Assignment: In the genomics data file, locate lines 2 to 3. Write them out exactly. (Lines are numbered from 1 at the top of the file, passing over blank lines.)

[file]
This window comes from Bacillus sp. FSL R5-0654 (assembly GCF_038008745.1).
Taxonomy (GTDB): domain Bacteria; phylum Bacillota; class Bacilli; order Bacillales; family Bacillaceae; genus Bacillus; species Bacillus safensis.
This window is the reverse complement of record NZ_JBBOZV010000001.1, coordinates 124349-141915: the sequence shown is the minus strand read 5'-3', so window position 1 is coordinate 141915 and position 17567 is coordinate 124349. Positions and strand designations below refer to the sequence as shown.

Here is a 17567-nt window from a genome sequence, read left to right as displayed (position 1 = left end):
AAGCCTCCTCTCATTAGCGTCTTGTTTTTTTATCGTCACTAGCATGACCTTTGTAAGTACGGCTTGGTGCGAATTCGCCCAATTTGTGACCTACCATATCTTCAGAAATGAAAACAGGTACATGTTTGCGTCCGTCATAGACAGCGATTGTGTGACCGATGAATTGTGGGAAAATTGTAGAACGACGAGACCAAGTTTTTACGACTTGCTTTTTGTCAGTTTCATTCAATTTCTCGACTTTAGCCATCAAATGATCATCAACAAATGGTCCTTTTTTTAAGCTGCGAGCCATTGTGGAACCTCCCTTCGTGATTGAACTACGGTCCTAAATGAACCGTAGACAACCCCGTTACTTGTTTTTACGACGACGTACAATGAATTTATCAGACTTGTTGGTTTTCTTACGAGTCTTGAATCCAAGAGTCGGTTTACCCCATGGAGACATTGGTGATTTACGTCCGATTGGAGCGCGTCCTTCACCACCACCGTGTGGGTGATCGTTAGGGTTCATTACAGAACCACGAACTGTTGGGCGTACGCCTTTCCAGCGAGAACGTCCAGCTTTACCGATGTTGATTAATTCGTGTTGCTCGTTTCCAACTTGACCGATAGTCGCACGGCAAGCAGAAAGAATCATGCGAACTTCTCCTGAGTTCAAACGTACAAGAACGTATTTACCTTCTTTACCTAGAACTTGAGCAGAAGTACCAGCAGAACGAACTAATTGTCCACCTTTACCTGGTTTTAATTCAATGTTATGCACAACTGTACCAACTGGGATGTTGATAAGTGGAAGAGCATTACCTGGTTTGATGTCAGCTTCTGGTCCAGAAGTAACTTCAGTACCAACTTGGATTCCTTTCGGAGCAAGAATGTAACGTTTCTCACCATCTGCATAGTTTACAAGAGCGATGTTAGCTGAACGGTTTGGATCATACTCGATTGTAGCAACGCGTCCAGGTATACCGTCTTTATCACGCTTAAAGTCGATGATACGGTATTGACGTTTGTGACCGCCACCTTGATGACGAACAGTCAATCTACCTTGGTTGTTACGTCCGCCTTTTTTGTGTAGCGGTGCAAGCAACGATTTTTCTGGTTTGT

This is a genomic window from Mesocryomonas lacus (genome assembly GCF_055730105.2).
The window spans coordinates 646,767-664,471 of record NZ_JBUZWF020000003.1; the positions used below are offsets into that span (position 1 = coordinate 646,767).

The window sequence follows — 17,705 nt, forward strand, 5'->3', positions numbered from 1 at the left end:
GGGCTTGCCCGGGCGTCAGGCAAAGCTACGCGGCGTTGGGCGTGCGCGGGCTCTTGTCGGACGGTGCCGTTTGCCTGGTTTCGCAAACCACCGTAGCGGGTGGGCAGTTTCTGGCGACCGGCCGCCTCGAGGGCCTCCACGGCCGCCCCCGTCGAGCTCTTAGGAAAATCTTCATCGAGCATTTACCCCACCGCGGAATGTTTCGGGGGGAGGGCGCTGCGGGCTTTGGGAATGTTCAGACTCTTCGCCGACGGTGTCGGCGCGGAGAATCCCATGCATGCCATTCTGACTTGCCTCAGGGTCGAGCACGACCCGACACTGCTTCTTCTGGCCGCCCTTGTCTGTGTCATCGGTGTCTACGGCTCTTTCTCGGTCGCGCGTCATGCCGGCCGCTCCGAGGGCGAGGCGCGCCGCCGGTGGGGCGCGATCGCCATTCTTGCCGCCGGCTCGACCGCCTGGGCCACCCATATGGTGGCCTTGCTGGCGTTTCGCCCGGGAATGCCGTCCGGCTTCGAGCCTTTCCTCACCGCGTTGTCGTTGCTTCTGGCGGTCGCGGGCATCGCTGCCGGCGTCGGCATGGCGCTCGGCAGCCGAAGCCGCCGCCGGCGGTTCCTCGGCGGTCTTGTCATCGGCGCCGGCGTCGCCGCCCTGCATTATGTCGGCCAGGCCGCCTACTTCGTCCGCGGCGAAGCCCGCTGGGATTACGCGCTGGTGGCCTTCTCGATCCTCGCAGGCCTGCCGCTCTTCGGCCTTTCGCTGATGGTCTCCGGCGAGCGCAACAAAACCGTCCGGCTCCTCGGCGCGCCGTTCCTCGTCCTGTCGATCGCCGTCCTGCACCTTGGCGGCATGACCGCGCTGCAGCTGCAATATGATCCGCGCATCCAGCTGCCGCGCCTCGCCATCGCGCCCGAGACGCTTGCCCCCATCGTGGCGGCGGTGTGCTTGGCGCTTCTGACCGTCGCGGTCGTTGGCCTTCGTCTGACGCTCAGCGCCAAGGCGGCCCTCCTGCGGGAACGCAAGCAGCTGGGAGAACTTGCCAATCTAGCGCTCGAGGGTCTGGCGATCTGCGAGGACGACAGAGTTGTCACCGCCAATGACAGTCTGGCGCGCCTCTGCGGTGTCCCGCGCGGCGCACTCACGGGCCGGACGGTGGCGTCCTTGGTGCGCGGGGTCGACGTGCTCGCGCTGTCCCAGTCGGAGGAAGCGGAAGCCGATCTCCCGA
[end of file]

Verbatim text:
Taxonomy (GTDB): domain Bacteria; phylum Bacillota; class Bacilli; order Bacillales; family Bacillaceae; genus Bacillus; species Bacillus safensis.
This window is the reverse complement of record NZ_JBBOZV010000001.1, coordinates 124349-141915: the sequence shown is the minus strand read 5'-3', so window position 1 is coordinate 141915 and position 17567 is coordinate 124349. Positions and strand designations below refer to the sequence as shown.